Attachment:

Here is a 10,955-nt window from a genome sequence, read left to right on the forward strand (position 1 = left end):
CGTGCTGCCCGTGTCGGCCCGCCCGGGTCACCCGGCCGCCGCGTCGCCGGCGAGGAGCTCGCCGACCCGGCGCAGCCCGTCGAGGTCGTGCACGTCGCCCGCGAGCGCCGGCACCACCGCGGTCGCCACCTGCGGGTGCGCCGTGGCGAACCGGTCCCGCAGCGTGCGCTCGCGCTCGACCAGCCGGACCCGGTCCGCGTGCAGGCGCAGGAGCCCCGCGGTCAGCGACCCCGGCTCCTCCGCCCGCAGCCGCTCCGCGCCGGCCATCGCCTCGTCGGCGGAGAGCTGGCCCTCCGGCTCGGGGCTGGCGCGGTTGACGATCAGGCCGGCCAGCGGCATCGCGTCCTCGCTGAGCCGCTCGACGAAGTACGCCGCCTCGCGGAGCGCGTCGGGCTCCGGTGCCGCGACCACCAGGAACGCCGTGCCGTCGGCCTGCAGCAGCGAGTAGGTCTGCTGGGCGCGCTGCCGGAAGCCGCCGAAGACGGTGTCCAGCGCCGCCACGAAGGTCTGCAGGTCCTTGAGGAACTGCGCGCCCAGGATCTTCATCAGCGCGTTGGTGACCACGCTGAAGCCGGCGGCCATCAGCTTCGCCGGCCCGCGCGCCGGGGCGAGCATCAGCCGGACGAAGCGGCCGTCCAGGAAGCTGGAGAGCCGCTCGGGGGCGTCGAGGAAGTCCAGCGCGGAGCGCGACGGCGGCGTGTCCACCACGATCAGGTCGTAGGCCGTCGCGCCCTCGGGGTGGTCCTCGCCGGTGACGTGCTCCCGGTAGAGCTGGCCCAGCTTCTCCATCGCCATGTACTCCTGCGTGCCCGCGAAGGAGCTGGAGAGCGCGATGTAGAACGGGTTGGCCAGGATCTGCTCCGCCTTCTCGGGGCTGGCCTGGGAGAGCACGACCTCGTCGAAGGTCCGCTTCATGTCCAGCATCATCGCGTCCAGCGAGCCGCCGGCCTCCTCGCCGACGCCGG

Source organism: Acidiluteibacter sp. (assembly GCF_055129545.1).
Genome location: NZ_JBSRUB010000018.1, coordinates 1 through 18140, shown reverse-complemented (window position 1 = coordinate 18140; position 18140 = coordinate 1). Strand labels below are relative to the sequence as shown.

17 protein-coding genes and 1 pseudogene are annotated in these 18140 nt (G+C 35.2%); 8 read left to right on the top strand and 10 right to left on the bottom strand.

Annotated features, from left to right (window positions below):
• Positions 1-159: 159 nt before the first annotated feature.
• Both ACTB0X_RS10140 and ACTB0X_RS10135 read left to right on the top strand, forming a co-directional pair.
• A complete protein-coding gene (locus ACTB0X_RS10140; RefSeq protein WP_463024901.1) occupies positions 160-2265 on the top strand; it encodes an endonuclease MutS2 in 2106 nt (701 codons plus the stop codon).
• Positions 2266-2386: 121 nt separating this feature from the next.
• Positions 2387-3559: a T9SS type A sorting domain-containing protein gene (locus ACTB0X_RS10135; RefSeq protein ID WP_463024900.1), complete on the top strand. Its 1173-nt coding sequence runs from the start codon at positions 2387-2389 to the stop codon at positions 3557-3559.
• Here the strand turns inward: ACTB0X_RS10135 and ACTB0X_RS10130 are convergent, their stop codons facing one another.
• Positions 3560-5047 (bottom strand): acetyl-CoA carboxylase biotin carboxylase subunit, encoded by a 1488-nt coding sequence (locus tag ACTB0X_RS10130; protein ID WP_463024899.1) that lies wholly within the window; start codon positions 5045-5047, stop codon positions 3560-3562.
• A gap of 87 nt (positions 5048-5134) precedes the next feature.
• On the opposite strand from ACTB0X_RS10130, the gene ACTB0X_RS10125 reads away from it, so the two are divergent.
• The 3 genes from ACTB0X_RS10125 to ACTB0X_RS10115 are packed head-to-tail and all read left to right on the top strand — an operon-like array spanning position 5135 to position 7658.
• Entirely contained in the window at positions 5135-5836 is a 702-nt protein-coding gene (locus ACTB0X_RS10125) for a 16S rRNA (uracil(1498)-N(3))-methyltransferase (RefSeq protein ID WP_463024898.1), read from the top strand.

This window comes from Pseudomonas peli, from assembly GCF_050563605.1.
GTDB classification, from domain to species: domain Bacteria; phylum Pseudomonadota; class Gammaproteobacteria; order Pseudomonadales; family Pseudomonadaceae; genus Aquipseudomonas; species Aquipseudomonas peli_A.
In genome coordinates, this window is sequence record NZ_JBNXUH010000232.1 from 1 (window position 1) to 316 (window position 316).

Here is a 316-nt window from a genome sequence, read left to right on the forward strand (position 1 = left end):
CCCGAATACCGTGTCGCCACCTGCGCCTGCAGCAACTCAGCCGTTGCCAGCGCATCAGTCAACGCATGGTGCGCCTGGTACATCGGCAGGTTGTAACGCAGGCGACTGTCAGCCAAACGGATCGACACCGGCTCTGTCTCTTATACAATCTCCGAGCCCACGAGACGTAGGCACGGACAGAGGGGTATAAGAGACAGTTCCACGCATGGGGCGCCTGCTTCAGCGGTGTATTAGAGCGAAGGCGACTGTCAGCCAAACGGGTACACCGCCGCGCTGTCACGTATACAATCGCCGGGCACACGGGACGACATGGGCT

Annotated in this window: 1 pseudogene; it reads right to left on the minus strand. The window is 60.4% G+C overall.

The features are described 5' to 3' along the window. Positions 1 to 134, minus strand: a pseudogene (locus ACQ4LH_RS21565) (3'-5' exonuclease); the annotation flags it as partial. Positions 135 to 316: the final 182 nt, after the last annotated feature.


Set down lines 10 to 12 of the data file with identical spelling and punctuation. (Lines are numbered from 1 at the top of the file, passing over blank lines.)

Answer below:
• Positions 2266-2386: 121 nt separating this feature from the next.
• Positions 2387-3559: a T9SS type A sorting domain-containing protein gene (locus ACTB0X_RS10135; RefSeq protein ID WP_463024900.1), complete on the top strand. Its 1173-nt coding sequence runs from the start codon at positions 2387-2389 to the stop codon at positions 3557-3559.
• Here the strand turns inward: ACTB0X_RS10135 and ACTB0X_RS10130 are convergent, their stop codons facing one another.